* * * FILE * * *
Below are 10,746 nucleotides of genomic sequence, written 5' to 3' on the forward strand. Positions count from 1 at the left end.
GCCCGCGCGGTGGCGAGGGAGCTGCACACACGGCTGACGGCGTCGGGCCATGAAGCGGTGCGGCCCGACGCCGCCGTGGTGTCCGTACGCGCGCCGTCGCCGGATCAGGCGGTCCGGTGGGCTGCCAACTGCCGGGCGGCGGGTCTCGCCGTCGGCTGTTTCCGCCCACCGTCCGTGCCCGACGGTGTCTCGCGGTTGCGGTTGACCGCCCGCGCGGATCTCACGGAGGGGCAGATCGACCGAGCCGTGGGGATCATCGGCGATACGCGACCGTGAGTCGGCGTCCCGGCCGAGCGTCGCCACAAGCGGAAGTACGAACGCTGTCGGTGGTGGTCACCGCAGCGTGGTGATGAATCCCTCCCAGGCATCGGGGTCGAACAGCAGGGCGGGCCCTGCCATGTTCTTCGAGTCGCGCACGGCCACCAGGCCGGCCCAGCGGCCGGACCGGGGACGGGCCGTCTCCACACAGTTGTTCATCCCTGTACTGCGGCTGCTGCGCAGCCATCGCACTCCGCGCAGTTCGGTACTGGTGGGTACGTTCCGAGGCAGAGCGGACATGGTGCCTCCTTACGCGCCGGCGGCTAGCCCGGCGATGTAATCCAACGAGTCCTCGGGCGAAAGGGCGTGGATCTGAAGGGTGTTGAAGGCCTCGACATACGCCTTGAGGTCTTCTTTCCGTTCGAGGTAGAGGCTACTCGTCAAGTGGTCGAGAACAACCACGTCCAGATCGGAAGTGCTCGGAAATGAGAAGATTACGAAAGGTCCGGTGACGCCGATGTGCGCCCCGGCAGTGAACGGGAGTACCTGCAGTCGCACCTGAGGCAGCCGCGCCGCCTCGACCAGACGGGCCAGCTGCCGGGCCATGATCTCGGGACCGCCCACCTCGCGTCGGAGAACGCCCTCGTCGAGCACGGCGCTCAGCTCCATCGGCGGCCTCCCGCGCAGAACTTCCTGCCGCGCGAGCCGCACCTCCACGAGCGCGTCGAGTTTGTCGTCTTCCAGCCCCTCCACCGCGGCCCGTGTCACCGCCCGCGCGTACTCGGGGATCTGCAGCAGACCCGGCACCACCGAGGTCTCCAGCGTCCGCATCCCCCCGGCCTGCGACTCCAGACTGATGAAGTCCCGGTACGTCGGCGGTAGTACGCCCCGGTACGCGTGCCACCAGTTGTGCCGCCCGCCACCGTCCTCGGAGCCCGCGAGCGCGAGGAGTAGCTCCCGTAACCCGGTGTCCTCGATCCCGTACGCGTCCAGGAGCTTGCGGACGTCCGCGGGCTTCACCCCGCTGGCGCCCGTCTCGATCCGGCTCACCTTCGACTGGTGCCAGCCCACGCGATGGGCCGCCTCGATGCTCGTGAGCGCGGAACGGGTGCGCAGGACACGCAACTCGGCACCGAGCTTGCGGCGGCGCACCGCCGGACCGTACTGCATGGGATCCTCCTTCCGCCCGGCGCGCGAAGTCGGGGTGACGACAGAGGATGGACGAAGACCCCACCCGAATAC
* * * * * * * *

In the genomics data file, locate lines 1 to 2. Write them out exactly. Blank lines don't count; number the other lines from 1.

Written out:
Below are 10,746 nucleotides of genomic sequence, written 5' to 3' on the forward strand. Positions count from 1 at the left end.
GCCCGCGCGGTGGCGAGGGAGCTGCACACACGGCTGACGGCGTCGGGCCATGAAGCGGTGCGGCCCGACGCCGCCGTGGTGTCCGTACGCGCGCCGTCGCCGGATCAGGCGGTCCGGTGGGCTGCCAACTGCCGGGCGGCGGGTCTCGCCGTCGGCTGTTTCCGCCCACCGTCCGTGCCCGACGGTGTCTCGCGGTTGCGGTTGACCGCCCGCGCGGATCTCACGGAGGGGCAGATCGACCGAGCCGTGGGGATCATCGGCGATACGCGACCGTGAGTCGGCGTCCCGGCCGAGCGTCGCCACAAGCGGAAGTACGAACGCTGTCGGTGGTGGTCACCGCAGCGTGGTGATGAATCCCTCCCAGGCATCGGGGTCGAACAGCAGGGCGGGCCCTGCCATGTTCTTCGAGTCGCGCACGGCCACCAGGCCGGCCCAGCGGCCGGACCGGGGACGGGCCGTCTCCACACAGTTGTTCATCCCTGTACTGCGGCTGCTGCGCAGCCATCGCACTCCGCGCAGTTCGGTACTGGTGGGTACGTTCCGAGGCAGAGCGGACATGGTGCCTCCTTACGCGCCGGCGGCTAGCCCGGCGATGTAATCCAACGAGTCCTCGGGCGAAAGGGCGTGGATCTGAAGGGTGTTGAAGGCCTCGACATACGCCTTGAGGTCTTCTTTCCGTTCGAGGTAGAGGCTACTCGTCAAGTGGTCGAGAACAACCACGTCCAGATCGGAAGTGCTCGGAAATGAGAAGATTACGAAAGGTCCGGTGACGCCGATGTGCGCCCCGGCAGTGAACGGGAGTACCTGCAGTCGCACCTGAGGCAGCCGCGCCGCCTCGACCAGACGGGCCAGCTGCCGGGCCATGATCTCGGGACCGCCCACCTCGCGTCGGAGAACGCCCTCGTCGAGCACGGCGCTCAGCTCCATCGGCGGCCTCCCGCGCAGAACTTCCTGCCGCGCGAGCCGCACCTCCACGAGCGCGTCGAGTTTGTCGTCTTCCAGCCCCTCCACCGCGGCCCGTGTCACCGCCCGCGCGTACTCGGGGATCTGCAGCAGACCCGGCACCACCGAGGTCTCCAGCGTCCGCATCCCCCCGGCCTGCGACTCCAGACTGATGAAGTCCCGGTACGTCGGCGGTAGTACGCCCCGGTACGCGTGCCACCAGTTGTGCCGCCCGCCACCGTCCTCGGAGCCCGCGAGCGCGAGGAGTAGCTCCCGTAACCCGGTGTCCTCGATCCCGTACGCGTCCAGGAGCTTGCGGACGTCCGCGGGCTTCACCCCGCTGGCGCCCGTCTCGATCCGGCTCACCTTCGACTGGTGCCAGCCCACGCGATGGGCCGCCTCGATGCTCGTGAGCGCGGAACGGGTGCGCAGGACACGCAACTCGGCACCGAGCTTGCGGCGGCGCACCGCCGGACCGTACTGCATGGGATCCTCCTTCCGCCCGGCGCGCGAAGTCGGGGTGACGACAGAGGATGGACGAAGACCCCACCCGAATAC